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the Voting Rights Act of 1965

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The Voting Rights Act of 1965 is a landmark piece of federal legislation in the United States that prohibits racial discrimination in voting.

The United States of America, commonly referred to as the United States or America, is a country composed of 50 states, a federal district, five major self-governing territories, and various possessions.

Voting is a method for a group such as a meeting or an electorate to make a decision or express an opinion, usually following discussions, debates or election campaigns.

Legislation is law which has been promulgated by a legislature or other governing body or the process of making it.

Voting rights Act of 1965 by Wright Montgomery

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It was signed into law by President Lyndon B. Johnson during the height of the Civil Rights Movement on August 6, 1965, and Congress later amended the Act five times to expand its protections.

The Civil Rights Movement or 1960s Civil Rights Movement encompasses social movements in the United States whose goals were to end racial segregation and discrimination against African Americans and to secure legal recognition and federal protection of the citizenship rights enumerated in the Constitution and federal law.

Lyndon Baines Johnson, often referred to as LBJ, was an American politician who served as the 36th President of the United States from 1963 to 1969, assuming the office after serving as the 37th Vice President of the United States under President John F. Kennedy, from 1961 to 1963.

President Johnson and the Voting Rights Act of 1965 by John Fitz

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Designed to enforce the voting rights guaranteed by the Fourteenth and Fifteenth Amendments to the United States Constitution, the Act secured voting rights for racial minorities throughout the country, especially in the South.

Suffrage, political franchise, or simply franchise is the right to vote in public, political elections.

4

According to the U.S. Department of Justice, the Act is considered to be the most effective piece of civil rights legislation ever enacted in the country.

Civil and political rights are a class of rights that protect individuals' freedom from infringement by governments, social organizations, and private individuals.

5

The Act contains numerous provisions that regulate election administration.

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The Act's "general provisions" provide nationwide protections for voting rights.

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Section 2 is a general provision that prohibits every state and local government from imposing any voting law that results in discrimination against racial or language minorities.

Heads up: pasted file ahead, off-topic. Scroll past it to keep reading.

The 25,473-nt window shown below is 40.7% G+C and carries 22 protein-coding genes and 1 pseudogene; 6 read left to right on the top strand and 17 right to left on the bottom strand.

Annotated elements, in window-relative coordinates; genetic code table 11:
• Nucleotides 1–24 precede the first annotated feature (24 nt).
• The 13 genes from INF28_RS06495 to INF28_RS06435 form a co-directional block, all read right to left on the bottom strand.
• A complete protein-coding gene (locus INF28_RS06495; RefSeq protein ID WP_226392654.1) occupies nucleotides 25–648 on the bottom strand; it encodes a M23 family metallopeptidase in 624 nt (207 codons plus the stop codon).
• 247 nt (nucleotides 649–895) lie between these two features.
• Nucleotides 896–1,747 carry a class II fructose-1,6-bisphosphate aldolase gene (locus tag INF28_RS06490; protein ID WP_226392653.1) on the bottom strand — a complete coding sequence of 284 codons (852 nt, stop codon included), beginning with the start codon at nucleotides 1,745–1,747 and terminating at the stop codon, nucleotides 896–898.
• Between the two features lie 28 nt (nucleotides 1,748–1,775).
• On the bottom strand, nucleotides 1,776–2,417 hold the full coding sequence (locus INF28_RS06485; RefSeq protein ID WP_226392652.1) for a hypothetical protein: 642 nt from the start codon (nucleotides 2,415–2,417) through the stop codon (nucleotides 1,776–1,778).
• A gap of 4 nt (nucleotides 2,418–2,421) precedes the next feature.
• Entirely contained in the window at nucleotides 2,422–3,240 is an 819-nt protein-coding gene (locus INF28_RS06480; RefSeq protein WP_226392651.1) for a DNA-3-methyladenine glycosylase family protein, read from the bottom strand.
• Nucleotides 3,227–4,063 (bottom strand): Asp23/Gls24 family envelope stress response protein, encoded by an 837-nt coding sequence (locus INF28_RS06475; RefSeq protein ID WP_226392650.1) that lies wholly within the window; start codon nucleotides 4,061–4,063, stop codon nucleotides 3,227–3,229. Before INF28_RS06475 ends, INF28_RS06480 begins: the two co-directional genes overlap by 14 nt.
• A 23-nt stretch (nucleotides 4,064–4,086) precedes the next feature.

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Other general provisions specifically outlaw literacy tests and similar devices that were historically used to disenfranchise racial minorities.

A literacy test assesses a person's literacy skills: their ability to read and write.

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The Act also contains "special provisions" that apply to only certain jurisdictions.

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A core special provision is the Section 5 preclearance requirement, which prohibits certain jurisdictions from implementing any change affecting voting without receiving preapproval from the U.S. Attorney General or the U.S. District Court for D.C. that the change does not discriminate against protected minorities.

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Another special provision requires jurisdictions containing significant language minority populations to provide bilingual ballots and other election materials.

A ballot is a device used to cast votes in an election, and may be a piece of paper or a small ball used in secret voting.

Multilingualism is the use of two or more languages, either by an individual speaker or by a community of speakers.

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Section 5 and most other special provisions apply to jurisdictions encompassed by the "coverage formula" prescribed in Section 4. The coverage formula was originally designed to encompass jurisdictions that engaged in egregious voting discrimination in 1965, and Congress updated the formula in 1970 and 1975.

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In Shelby County v. Holder, the U.S. Supreme Court struck down the coverage formula as unconstitutional, reasoning that it was no longer responsive to current conditions.

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The Court did not strike down Section 5, but without a coverage formula, Section 5 is unenforceable.

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